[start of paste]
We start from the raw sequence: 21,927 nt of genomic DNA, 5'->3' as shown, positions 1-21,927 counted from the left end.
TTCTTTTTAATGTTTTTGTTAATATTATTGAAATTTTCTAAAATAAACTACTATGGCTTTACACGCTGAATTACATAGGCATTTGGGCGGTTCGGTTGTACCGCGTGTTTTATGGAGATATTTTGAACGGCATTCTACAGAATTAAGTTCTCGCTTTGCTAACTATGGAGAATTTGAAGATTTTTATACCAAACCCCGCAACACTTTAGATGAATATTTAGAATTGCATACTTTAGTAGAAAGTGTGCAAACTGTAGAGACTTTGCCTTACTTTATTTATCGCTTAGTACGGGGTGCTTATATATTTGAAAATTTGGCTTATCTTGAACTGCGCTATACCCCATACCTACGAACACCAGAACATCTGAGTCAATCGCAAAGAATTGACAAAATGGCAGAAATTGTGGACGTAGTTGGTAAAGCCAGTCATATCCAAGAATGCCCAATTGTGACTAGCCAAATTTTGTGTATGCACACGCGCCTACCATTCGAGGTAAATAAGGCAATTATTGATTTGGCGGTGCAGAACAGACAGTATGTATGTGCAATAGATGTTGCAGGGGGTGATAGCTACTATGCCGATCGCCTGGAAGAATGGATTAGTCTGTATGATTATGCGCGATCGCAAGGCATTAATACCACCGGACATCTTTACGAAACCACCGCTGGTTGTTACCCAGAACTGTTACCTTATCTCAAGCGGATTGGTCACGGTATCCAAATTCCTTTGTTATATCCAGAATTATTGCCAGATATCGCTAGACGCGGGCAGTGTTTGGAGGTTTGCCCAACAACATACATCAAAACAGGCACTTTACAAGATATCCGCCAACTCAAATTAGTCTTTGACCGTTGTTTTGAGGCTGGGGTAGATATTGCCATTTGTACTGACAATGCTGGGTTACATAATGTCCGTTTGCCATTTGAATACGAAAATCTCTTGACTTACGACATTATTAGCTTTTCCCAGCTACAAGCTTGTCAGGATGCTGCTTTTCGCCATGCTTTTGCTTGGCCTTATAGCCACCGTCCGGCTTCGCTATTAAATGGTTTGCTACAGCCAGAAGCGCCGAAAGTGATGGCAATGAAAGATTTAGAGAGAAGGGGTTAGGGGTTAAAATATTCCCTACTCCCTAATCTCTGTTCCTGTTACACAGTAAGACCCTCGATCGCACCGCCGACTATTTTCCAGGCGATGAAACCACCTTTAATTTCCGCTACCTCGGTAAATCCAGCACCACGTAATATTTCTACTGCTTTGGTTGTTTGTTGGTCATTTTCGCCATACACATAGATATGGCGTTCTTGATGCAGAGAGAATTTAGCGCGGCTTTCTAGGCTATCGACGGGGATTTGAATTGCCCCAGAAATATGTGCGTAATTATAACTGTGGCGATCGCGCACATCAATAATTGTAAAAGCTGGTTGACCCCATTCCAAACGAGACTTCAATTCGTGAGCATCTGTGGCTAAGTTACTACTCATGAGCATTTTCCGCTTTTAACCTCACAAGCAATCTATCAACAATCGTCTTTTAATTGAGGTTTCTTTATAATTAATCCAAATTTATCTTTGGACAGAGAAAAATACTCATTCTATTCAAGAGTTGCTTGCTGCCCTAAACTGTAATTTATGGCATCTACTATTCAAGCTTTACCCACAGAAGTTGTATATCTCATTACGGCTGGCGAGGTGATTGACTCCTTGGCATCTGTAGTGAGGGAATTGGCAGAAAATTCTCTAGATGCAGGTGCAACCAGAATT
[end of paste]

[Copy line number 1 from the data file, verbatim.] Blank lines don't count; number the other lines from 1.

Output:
We start from the raw sequence: 21,927 nt of genomic DNA, 5'->3' as shown, positions 1-21,927 counted from the left end.